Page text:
Lockdown to extend but zero cases not target to lift curbs
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The state government is preparing to extend Victoria’s lockdown by at least three days and is unlikely to ease restrictions until most emerging cases have been in isolation for their entire infectious periods.
Premier Daniel Andrews confirmed the state’s stay-at-home orders, which had been due to end at 11.59pm on Tuesday, would be extended, but said the length of the extension was still being considered.
Victorian Premier Daniel Andrews.Credit:Chris Hopkins
A government source speaking on the condition of anonymity said to expect an extension of at least three days but that the lockdown could also be extended into next week.
Mr Andrews said the government was not shooting for a run of zero cases before lifting restrictions but hoping for no mystery cases and for future cases to be isolated for their infectious period.
“That would be the perfect outcome,” he said. “Sometimes you can achieve that, sometimes you can’t. If you can’t, then you have to make a really challenging risk judgment about … what’s the risk if we open up under those circumstances.”
Of Monday’s 13 cases, one was a contact of a Mildura man who attended a Carlton-Geelong match at the MCG, four dined at the Ms Frankie cafe in Melbourne’s Cremorne, one was a contact of a case who travelled to Phillip Island, one is connected to the Young & Jackson pub, two are students at Trinity Grammar in Kew and one is connected to Bacchus Marsh Grammar. One of these cases was fully isolated for all of the time they were infectious.
Four new cases that will be included in Tuesday’s caseload were in isolation in the days leading up to their positive test and were unlikely to have spread the virus to anyone outside their home. As the lockdown extends, health officials hope all cases will fit this mould, giving them confidence the virus is not spreading unchecked.
Announcing the state’s second lockdown extension in as many months, the Premier said settings in regional Victoria would continue to mirror those in the city, with almost 16,000 Victorians in hard quarantine as close contacts of positive cases.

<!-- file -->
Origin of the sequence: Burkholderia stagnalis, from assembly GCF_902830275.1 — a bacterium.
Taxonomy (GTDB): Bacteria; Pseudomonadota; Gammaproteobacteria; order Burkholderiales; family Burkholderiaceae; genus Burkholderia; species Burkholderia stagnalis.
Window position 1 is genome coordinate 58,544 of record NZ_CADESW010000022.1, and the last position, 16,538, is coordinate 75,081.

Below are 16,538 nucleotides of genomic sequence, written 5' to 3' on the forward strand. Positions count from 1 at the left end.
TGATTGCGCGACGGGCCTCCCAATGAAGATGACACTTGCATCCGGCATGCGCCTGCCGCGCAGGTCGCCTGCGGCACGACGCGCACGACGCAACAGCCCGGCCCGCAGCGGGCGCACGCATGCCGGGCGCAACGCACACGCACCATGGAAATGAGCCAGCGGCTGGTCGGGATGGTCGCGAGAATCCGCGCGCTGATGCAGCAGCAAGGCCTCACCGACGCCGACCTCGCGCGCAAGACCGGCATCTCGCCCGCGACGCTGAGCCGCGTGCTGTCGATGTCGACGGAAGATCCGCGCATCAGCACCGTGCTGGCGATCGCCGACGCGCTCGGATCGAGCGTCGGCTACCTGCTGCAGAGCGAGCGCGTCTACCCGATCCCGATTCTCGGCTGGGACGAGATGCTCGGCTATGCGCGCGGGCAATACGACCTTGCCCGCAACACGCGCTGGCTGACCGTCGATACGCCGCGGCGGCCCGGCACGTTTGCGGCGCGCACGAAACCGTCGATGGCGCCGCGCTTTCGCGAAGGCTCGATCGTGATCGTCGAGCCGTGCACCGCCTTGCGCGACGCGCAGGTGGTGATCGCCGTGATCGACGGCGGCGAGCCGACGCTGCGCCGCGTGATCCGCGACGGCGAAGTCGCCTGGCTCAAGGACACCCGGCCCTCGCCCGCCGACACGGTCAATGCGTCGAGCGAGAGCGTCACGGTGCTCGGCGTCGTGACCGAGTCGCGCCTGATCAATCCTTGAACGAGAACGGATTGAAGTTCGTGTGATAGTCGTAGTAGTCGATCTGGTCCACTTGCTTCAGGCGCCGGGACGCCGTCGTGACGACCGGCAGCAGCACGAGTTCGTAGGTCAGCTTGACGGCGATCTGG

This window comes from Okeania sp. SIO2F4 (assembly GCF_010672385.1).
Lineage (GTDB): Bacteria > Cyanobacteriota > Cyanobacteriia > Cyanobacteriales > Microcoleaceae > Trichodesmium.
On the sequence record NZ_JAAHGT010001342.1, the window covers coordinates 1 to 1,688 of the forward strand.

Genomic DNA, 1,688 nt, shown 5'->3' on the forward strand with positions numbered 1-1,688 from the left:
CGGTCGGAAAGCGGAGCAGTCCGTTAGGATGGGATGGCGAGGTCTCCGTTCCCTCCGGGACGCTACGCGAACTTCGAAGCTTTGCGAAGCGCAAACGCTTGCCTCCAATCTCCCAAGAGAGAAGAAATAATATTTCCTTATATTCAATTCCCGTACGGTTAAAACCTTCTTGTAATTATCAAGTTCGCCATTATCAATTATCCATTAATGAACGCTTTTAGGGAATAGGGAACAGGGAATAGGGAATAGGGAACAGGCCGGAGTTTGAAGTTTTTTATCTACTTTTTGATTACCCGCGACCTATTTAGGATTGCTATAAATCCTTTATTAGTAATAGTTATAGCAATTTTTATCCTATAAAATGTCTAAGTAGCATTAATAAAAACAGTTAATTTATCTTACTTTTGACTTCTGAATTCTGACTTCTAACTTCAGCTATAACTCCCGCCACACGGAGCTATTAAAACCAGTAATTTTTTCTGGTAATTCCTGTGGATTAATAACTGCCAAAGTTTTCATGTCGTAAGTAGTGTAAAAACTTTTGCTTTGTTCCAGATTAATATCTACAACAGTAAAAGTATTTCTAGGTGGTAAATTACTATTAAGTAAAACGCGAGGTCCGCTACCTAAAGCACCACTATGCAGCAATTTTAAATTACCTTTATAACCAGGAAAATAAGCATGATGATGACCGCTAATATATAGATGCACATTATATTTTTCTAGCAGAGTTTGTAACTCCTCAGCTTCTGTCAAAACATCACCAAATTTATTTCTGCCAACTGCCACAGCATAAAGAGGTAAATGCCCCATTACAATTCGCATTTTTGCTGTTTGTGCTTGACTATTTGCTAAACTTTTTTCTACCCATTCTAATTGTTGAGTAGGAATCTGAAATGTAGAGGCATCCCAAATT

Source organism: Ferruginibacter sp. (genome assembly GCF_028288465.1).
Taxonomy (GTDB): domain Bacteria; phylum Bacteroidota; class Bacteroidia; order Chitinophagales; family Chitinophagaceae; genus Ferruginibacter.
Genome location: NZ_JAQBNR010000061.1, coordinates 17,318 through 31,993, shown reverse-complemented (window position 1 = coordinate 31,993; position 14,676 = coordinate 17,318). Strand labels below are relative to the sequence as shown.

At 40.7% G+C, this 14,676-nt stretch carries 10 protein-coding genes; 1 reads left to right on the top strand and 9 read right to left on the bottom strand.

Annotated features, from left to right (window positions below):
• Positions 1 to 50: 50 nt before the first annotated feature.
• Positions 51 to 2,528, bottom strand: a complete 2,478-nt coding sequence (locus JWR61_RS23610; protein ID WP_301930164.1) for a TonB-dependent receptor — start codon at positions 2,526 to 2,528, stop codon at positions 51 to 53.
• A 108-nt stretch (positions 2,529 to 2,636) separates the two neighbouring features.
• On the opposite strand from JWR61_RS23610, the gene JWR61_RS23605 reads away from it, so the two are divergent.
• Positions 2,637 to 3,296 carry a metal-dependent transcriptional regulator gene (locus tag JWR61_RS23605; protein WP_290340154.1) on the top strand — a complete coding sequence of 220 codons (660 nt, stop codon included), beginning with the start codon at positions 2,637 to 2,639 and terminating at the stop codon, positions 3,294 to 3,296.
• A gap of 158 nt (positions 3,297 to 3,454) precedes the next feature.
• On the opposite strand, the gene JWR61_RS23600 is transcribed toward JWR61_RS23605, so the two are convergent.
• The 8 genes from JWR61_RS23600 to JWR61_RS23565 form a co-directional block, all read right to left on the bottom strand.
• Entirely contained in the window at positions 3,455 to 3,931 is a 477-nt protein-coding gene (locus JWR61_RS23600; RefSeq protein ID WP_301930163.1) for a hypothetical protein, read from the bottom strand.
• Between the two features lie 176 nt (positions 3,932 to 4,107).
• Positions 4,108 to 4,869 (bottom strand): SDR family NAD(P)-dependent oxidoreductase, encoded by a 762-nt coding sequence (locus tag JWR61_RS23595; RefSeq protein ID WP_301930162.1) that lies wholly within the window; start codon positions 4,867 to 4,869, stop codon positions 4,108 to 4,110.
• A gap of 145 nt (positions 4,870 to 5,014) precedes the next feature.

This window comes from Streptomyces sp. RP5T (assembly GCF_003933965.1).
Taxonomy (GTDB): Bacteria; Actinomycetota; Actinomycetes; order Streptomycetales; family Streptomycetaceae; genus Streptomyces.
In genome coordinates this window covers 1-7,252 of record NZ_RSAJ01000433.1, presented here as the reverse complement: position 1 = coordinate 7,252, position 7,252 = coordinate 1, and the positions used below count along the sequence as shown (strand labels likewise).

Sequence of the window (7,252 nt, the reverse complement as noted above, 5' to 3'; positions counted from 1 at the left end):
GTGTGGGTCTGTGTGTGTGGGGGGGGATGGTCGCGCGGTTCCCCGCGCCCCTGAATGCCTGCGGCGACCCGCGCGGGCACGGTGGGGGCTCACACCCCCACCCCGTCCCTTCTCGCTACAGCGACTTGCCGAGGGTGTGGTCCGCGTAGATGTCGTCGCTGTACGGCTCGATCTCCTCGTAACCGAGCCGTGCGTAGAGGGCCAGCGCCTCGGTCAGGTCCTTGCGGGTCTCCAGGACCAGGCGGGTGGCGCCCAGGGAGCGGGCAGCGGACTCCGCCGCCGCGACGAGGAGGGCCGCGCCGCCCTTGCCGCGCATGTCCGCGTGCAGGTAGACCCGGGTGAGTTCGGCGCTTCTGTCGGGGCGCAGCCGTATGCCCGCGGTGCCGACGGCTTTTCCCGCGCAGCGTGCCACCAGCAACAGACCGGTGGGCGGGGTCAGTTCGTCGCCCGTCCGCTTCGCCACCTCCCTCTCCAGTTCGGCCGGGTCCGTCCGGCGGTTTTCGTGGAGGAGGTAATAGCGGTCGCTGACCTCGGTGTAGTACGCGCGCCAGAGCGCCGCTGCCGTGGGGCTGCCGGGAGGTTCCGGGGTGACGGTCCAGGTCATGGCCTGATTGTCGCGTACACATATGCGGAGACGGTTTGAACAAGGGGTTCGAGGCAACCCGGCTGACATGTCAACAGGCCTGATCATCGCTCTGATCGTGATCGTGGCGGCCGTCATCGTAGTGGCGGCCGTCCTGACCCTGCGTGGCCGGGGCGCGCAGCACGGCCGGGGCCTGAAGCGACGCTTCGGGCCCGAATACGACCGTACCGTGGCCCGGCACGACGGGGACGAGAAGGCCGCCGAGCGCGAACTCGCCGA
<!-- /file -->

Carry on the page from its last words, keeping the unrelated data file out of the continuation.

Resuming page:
Test results and case investigations overnight would determine how many days were required to extinguish the outbreak, Mr Andrews said, as the government weighed up tougher border restrictions and the safety of allowing large crowds at sporting events.
COVID-19 response commander Jeroen Weimar said two individuals unwittingly acted as super-spreaders of the virus during the current outbreak, which was spawned by removalists from NSW.
One is a 60-year-old man from the apartment block attended by the removalists. This person passed on the virus to his parents, a social contact and people at the MCG and Young & Jackson pub, now at 12 and seven cases respectively.
A Trinity Grammar teacher who picked up the virus has also transmitted it to a significant number of others at the European Championship soccer final viewing at a CBD pub, Ms Frankie’s cafe and the AAMI Park rugby match. The person is believed to have passed on the virus about a day-and-a-half after picking it up, which Chief Health Officer Brett Sutton said was quicker than with previous variants.
Mr Andrews insisted his government’s decision-making was not more cautious in light of the large NSW outbreak, and warned of the risks of reopening before suppressing the fast-moving Delta strain.
“It would be perhaps a few days of sunshine, and then [there would] be a very high chance we’d be back in lockdown again; that’s what I’m trying to avoid,” he said.
“We have made great progress and we have avoided 1000s of cases. Knowing what we know now, lockdown was the right course.
“If you think about it like a fire, we’ve got a containment line, we’re making significant progress, but it’s not out yet.”